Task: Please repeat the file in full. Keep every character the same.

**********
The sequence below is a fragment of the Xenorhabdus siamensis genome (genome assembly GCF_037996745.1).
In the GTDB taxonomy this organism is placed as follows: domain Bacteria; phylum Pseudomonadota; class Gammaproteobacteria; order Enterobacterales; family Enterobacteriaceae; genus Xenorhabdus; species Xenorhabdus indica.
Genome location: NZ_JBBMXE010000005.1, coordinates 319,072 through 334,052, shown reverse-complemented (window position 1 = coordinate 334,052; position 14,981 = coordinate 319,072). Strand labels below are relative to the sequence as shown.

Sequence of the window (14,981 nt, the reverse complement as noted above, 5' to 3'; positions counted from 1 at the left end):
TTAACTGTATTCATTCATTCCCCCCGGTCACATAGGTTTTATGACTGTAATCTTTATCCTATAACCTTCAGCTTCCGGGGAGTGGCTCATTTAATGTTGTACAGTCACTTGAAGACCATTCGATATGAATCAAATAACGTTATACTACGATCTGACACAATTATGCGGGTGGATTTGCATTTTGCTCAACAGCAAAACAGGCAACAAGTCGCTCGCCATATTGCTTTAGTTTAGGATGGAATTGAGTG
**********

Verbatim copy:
The sequence below is a fragment of the Xenorhabdus siamensis genome (genome assembly GCF_037996745.1).
In the GTDB taxonomy this organism is placed as follows: domain Bacteria; phylum Pseudomonadota; class Gammaproteobacteria; order Enterobacterales; family Enterobacteriaceae; genus Xenorhabdus; species Xenorhabdus indica.
Genome location: NZ_JBBMXE010000005.1, coordinates 319,072 through 334,052, shown reverse-complemented (window position 1 = coordinate 334,052; position 14,981 = coordinate 319,072). Strand labels below are relative to the sequence as shown.

Sequence of the window (14,981 nt, the reverse complement as noted above, 5' to 3'; positions counted from 1 at the left end):
TTAACTGTATTCATTCATTCCCCCCGGTCACATAGGTTTTATGACTGTAATCTTTATCCTATAACCTTCAGCTTCCGGGGAGTGGCTCATTTAATGTTGTACAGTCACTTGAAGACCATTCGATATGAATCAAATAACGTTATACTACGATCTGACACAATTATGCGGGTGGATTTGCATTTTGCTCAACAGCAAAACAGGCAACAAGTCGCTCGCCATATTGCTTTAGTTTAGGATGGAATTGAGTG